Sister Patricia McNiff helps with the youth choir in St. Francis of Assisi Church, Brant Beach. Sister Pat is one of 10 Sisters of St. Francis of Philadelphia currently to serve in the Diocese of Trenton. Photo courtesy of the Sisters of St. Francis of Philadelphia / Andrea Cipraini-Mecchi
Sister Patricia McNiff helps with the youth choir in St. Francis of Assisi Church, Brant Beach. Sister Pat is one of 10 Sisters of St. Francis of Philadelphia currently to serve in the Diocese of Trenton. Photo courtesy of the Sisters of St. Francis of Philadelphia / Andrea Cipraini-Mecchi

While today’s communities of religious men and women face the same decrease in numbers as many other aspects in Church life, their mission remains just as strong and vibrant as it was generations ago.

“It is about witnessing a way of life in community and how to interact in the society and world,” asserted Franciscan Sister Florence Hee, charism coordinator for the Sisters of St. Francis of Philadelphia. “It is to live in caring for one another. We value and focus upon social and economic justice, and how to be in relationship with God.”

Sister Florence continued, “We are to care for our brothers and sisters and creation. We want to raise awareness, help others to see how to care for one another and be mindful of needs and that our choices can affect the broader society.”

Still, encouraging new vocations to live this mission is not an easy task.

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According to a 2014 study by the Center for Applied Research in the Apostolate at Georgetown University, Washington, the total number of religious sisters in the United States has fallen from roughly 180,000 in 1965 to about 50,000 in 2014 – a 72 percent drop.

As many religious orders know well, the traditional ways of gaining new vocations are no longer as effective.

For one, the maxim “out of sight, out of mind” is true.

“When [greater numbers] were in schools and the hospital, people got to know us,” said Sister Florence. “Now we are not as present, and we need to look in new directions. We are looking at different ways to be engaged with younger adults. We try to engage the women, help them learn about our charism.”

Sister Florence’s order began in Philadelphia in 1855; its motherhouse is now in nearby Aston, Pa. Currently, the order has 391 Franciscan sisters across 17 states as well as Ireland and Africa. The Diocese of Trenton benefits from the labors of 10 of its sisters across the four counties.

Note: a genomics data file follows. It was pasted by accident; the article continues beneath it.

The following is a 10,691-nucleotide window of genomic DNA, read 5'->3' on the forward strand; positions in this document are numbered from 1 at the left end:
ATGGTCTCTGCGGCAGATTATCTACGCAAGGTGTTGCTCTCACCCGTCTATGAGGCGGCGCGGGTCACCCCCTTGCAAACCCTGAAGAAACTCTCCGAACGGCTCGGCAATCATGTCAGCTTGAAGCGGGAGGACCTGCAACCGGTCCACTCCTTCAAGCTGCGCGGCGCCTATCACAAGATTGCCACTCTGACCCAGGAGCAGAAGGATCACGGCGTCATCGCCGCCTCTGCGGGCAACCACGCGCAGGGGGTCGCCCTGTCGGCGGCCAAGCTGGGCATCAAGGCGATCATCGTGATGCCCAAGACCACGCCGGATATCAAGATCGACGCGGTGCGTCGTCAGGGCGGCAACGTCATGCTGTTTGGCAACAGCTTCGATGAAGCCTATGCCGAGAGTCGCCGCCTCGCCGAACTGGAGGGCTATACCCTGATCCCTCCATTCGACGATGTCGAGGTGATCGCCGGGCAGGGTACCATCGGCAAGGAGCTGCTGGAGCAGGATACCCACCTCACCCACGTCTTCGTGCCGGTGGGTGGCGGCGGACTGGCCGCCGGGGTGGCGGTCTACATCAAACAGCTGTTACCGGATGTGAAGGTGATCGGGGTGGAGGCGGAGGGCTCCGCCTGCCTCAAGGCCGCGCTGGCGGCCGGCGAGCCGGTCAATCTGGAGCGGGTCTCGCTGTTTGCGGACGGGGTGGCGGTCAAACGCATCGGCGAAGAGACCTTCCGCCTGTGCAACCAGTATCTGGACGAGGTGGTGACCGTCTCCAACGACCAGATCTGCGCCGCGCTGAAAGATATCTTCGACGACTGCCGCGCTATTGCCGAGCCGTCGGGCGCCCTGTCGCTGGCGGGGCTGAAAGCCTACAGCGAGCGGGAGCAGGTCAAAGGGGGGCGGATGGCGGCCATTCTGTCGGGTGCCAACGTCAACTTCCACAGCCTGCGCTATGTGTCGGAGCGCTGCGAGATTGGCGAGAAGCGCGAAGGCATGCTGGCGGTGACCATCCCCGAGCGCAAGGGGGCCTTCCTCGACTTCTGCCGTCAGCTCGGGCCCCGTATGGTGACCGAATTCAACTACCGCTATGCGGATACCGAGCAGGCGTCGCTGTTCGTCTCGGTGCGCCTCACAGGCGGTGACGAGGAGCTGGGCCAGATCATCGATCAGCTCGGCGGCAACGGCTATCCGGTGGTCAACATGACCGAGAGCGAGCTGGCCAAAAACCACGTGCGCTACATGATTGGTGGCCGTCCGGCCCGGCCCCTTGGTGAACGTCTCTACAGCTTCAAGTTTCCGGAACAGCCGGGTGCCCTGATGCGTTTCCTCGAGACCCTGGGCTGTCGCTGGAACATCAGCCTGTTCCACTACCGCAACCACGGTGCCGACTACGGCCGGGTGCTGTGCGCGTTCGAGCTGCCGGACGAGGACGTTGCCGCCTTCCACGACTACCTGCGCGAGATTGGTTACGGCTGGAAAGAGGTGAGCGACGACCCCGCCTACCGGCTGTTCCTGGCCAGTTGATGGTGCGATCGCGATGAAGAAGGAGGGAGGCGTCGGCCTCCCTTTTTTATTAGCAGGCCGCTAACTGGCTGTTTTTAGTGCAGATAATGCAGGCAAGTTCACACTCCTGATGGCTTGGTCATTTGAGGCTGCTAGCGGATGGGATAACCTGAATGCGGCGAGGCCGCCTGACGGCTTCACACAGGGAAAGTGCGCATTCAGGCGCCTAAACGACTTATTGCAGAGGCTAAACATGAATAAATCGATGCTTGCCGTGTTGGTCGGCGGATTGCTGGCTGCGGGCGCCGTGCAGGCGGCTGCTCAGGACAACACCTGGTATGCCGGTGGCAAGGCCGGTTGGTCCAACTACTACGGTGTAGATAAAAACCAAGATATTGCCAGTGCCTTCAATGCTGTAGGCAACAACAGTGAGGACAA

Another stumbling block on the road to vocations is the reluctance to commit one’s life to religious service.

Sister Alice Ivanyo, a member of the Religious Teachers Filippini, serves as superior of the order’s Villa Walsh Motherhouse in Morristown. She noted, “We have women who come on retreat and show an inclination to a life of prayer, but when we ask them to commit, they say ‘not yet.’”

The Religious Teachers Filippini order has about 150 active religious in the country, approximately 30 of them serving in the Diocese of Trenton. “Our diocese is the cradle of our ministry in the United States since 1910,” Sister Alice said.

Regardless of the statistics, when it comes to religious women vocations, Sister Alice has confidence in the future, especially her order’s full-time vocations director, Sister Barbara O’Kane.

“She makes visits to parishes, conferences, Holy Hours, youth groups and the home-schooled,” Sister Alice related. “She is tireless, has energy to spare.”

“Religious life is, as St. John Paul II said, ‘a spirituality of Communion,’” she said. “We can overcome our human weakness, and live in community, with the grace of God.”

Sister Florence, who oversees her order’s initial and ongoing formation, is grateful for a small uptick in vocations. Last August, two women professed their first vows, and one made her final vows. She welcomes additional members, noting, “We are always open and give hospitality to anyone who visits.”

To learn more about a call to being a woman religious:

Contact Sister of St. Francis of Philadelphia Florence Hee at FHee@OSFPHILA.org or 610-558-6146.

Contact Religious Teachers Filippini Sister Alice Ivanyo at sralicei@gmail.com or 973-538-2886.